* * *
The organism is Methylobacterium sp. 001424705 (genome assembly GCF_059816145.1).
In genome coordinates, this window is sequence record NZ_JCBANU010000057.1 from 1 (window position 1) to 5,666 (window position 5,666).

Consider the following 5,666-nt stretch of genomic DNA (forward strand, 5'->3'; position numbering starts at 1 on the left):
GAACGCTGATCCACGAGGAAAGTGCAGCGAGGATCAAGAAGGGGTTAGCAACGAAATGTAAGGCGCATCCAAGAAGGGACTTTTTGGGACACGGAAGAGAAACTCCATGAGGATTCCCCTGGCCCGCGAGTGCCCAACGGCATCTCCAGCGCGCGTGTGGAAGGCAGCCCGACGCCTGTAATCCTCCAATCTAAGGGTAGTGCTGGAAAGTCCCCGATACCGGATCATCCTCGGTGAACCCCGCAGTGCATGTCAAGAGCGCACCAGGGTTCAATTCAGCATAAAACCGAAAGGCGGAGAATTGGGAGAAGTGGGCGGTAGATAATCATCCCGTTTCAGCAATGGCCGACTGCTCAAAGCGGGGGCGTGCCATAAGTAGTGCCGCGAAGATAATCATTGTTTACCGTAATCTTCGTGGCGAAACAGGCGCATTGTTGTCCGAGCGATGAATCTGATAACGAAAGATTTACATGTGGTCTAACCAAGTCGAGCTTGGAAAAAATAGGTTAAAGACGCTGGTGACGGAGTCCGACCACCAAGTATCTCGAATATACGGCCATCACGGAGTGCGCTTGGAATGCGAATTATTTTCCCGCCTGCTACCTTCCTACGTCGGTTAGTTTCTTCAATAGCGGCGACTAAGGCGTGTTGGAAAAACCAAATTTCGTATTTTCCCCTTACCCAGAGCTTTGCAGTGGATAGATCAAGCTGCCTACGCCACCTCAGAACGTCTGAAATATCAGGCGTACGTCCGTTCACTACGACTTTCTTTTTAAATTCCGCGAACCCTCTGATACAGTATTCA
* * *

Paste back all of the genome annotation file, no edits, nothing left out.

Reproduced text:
The organism is Methylobacterium sp. 001424705 (genome assembly GCF_059816145.1).
In genome coordinates, this window is sequence record NZ_JCBANU010000057.1 from 1 (window position 1) to 5,666 (window position 5,666).

Consider the following 5,666-nt stretch of genomic DNA (forward strand, 5'->3'; position numbering starts at 1 on the left):
GAACGCTGATCCACGAGGAAAGTGCAGCGAGGATCAAGAAGGGGTTAGCAACGAAATGTAAGGCGCATCCAAGAAGGGACTTTTTGGGACACGGAAGAGAAACTCCATGAGGATTCCCCTGGCCCGCGAGTGCCCAACGGCATCTCCAGCGCGCGTGTGGAAGGCAGCCCGACGCCTGTAATCCTCCAATCTAAGGGTAGTGCTGGAAAGTCCCCGATACCGGATCATCCTCGGTGAACCCCGCAGTGCATGTCAAGAGCGCACCAGGGTTCAATTCAGCATAAAACCGAAAGGCGGAGAATTGGGAGAAGTGGGCGGTAGATAATCATCCCGTTTCAGCAATGGCCGACTGCTCAAAGCGGGGGCGTGCCATAAGTAGTGCCGCGAAGATAATCATTGTTTACCGTAATCTTCGTGGCGAAACAGGCGCATTGTTGTCCGAGCGATGAATCTGATAACGAAAGATTTACATGTGGTCTAACCAAGTCGAGCTTGGAAAAAATAGGTTAAAGACGCTGGTGACGGAGTCCGACCACCAAGTATCTCGAATATACGGCCATCACGGAGTGCGCTTGGAATGCGAATTATTTTCCCGCCTGCTACCTTCCTACGTCGGTTAGTTTCTTCAATAGCGGCGACTAAGGCGTGTTGGAAAAACCAAATTTCGTATTTTCCCCTTACCCAGAGCTTTGCAGTGGATAGATCAAGCTGCCTACGCCACCTCAGAACGTCTGAAATATCAGGCGTACGTCCGTTCACTACGACTTTCTTTTTAAATTCCGCGAACCCTCTGATACAGTATTCA